Small businesses say worker shortage is biggest challenge

New surveys show small businesses prefer and want to hire full-time workers. And owners are willing to increase wages to get them.

Small businesses are the engines that run America. They make up 99.9 percent of the 5.83 million companies in the country, employ nearly half of all workers, and, in July, hired more new employees than they have in any month in a dozen years. Small business owners say they’d like to expand their payrolls even more if only they could find enough qualified people. Like their bigger counterparts, they report finding skilled workers is their biggest challenge to continuing to thrive and expand.

Nationwide, in both small and big businesses, the economy added 157,000 jobs in July, below the 12-month average of 203,000 jobs, according to the Bureau of Labor Statistics latest report. Payroll processing firm ADP says 52,000 of those jobs were with companies with 50 or fewer employees. The National Federation of Independent Business (NFIB) says that owners added the largest number of workers per firm since 2006. On average, that worked out to a net 0.37 workers per company.

“The July jobs report shows the magnitude of small businesses that are growing and hiring at record levels, creating new jobs and opportunities for the workforce,” says NFIB President and CEO Juanita D. Duggan in a statement.

The survey also sees a record-high 37 percent of owners say they had an open position in July that they couldn’t fill. The openings were in construction, manufacturing and wholesale trades for both skilled and unskilled labor.

New data from the Labor Department put the number of all open jobs in the country at 6.7 million. “Record job openings suggest that the economy can keep up its growth pace over the next few years if the labor shortage can be resolved or mitigated,” adds NFIB Chief Economist Bill Dunkelberg.

The latest Wells Fargo/Gallup Small Business Index also suggests that small business owners believe we are in the middle of a talent crunch. “We ask an open-ended question on the survey: What is the number one challenge facing small business owners now?”, explains Jon Clifton, Global Managing Partner at Gallup. “This was the one single item that was the highest on the list.” Eighteen percent of all the owners reported that finding a jobseeker with the right skills is their most important challenge, with one out of every 10 saying it’s their only issue.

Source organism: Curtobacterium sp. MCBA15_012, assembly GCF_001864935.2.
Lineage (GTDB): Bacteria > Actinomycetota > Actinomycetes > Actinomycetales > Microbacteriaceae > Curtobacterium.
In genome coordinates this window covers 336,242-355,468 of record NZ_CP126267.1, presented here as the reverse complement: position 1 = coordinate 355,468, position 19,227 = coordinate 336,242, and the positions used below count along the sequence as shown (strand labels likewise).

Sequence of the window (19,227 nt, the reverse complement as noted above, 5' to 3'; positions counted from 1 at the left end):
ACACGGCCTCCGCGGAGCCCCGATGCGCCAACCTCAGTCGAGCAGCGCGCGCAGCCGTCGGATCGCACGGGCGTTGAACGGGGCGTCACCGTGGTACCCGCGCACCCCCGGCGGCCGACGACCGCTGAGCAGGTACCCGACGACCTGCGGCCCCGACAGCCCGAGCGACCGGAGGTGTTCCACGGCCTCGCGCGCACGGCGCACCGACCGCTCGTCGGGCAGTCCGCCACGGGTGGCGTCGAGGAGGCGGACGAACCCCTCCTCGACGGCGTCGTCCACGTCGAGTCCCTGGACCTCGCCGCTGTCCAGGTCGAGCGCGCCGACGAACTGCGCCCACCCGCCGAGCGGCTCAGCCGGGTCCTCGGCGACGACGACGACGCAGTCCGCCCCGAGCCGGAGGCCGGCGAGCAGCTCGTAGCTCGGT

Image – Gallup

Thirty-five percent of the owners say they expect to continue adding to their payrolls over the next 12 months. “This optimistic anticipation of new hires helps explain why many owners report that being able to find and hire good workers is their top challenge,” according to Gallup. “Given businesses’ potential growth and an overall strong economy, ensuring that they have the workers/qualified employees to maintain that potential growth is key.”

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Bigger companies, traditionally, have paid higher wages and benefits. On average, they pay about 25 percent more than the smaller firms. The National Federation of Independent Business says smaller companies are up to the challenge and willing to be competitive. “Small business owners are continuing to show that they’re looking to hire and willing to pay more to hire the right employees,” said NFIB’s Dunkelberg.

There’s evidence Dunkelberg is right. The average hourly pay has increased 2.7 percent year-over-year for the past three months across businesses of all sizes, which is still below the 2.9 rate of inflation. ADP says for companies with fewer than 50 workers, that pay rate hit 2.9 percent in June.

Gallup also asked small business owners how they feel about the growing trend of using gig workers to replace full-time workers. “Twenty-five percent of owners see gig employment replacing full-time employment as a negative impact on business whereas only 19 percent are positive. The rest are neutral,” says Clifton.

“Those who have a positive view of the ‘gig’ trend presumably believe this type of ‘just in time’ staffing will reduce their costs, but the one-quarter who say it would have a negative impact may place greater emphasis on the value of full-time employees — who in many instances provide consistency and a more thorough knowledge of the business,” Gallup concludes.

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